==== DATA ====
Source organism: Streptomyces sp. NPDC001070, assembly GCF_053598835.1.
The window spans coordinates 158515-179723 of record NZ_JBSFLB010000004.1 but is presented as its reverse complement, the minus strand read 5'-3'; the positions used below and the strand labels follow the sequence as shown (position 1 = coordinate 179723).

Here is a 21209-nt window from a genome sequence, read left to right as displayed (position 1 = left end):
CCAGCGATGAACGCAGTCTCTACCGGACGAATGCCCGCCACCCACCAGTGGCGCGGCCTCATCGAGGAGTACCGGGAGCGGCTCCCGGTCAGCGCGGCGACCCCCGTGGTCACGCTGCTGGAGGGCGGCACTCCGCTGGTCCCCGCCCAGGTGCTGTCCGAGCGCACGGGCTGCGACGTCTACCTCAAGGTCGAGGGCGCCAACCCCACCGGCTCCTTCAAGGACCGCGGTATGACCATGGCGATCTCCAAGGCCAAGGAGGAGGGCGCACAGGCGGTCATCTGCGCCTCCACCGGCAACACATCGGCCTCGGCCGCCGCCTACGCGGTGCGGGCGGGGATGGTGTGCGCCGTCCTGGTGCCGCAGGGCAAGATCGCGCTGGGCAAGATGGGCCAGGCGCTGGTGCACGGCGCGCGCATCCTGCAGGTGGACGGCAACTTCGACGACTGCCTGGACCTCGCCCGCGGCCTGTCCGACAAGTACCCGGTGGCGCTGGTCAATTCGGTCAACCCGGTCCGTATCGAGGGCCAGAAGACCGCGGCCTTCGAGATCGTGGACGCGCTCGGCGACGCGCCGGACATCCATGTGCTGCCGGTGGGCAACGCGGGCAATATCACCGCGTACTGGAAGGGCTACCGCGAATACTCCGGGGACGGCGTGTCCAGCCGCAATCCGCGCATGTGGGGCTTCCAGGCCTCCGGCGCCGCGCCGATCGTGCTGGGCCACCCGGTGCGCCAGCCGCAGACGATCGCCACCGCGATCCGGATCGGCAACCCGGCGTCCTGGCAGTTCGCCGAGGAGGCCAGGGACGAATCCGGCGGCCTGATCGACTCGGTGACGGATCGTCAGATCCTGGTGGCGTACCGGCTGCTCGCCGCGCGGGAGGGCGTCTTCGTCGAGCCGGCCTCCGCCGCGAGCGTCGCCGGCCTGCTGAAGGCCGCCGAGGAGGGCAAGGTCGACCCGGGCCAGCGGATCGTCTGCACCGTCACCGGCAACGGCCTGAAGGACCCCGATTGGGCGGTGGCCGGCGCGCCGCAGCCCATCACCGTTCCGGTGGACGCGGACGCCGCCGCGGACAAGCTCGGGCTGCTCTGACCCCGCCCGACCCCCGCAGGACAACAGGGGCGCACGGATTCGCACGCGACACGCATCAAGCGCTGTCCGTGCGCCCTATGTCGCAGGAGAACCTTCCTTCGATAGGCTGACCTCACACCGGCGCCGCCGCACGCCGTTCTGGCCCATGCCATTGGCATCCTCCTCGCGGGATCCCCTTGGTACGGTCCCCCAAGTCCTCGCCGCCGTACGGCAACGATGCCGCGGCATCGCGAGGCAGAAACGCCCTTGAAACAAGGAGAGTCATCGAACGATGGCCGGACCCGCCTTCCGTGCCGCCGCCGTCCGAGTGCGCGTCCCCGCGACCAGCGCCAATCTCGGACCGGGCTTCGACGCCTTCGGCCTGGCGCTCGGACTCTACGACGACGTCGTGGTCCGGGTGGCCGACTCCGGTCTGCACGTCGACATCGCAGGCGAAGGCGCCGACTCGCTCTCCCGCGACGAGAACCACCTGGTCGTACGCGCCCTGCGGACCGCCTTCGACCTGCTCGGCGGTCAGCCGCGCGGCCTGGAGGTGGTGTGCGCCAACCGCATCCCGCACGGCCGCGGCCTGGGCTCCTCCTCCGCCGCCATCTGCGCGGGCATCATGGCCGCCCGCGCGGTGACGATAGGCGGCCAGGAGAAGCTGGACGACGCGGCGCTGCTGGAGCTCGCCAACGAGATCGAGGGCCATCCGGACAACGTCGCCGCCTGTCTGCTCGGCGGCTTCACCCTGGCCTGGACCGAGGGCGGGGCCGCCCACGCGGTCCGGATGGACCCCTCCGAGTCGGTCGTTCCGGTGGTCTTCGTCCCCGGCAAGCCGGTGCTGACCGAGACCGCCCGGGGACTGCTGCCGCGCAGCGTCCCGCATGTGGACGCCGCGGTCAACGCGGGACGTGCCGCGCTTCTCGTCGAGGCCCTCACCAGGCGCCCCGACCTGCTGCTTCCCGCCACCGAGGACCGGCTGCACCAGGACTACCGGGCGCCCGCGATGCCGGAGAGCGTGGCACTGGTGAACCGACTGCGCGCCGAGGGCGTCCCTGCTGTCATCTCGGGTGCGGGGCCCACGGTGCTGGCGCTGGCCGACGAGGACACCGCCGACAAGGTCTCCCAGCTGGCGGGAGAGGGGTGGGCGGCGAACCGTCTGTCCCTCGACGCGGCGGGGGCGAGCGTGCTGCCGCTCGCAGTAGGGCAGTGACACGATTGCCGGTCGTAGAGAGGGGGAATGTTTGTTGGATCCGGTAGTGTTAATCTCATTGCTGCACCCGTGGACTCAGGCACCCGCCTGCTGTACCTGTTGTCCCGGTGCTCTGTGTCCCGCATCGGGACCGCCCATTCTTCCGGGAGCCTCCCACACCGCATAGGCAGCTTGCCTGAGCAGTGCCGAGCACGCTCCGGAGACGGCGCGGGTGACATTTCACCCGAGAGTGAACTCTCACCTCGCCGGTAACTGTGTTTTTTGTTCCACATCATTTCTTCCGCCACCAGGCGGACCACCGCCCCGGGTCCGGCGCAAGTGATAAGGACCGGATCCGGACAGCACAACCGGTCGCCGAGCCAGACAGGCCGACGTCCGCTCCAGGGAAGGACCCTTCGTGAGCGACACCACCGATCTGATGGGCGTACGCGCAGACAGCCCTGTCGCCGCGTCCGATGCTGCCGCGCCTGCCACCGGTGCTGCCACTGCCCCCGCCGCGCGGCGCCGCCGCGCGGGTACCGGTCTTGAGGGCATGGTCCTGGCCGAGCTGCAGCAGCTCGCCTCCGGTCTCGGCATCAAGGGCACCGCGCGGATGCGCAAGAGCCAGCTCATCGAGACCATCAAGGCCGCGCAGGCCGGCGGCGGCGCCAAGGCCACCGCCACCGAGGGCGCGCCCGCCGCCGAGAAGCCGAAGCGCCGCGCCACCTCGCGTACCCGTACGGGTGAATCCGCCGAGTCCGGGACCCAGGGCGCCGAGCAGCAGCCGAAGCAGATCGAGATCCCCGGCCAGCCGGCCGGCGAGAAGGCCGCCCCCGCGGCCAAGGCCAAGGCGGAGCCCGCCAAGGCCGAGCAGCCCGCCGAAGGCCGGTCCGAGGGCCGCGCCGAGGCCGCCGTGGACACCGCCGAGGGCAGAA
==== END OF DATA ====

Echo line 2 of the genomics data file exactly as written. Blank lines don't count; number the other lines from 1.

The window spans coordinates 158515-179723 of record NZ_JBSFLB010000004.1 but is presented as its reverse complement, the minus strand read 5'-3'; the positions used below and the strand labels follow the sequence as shown (position 1 = coordinate 179723).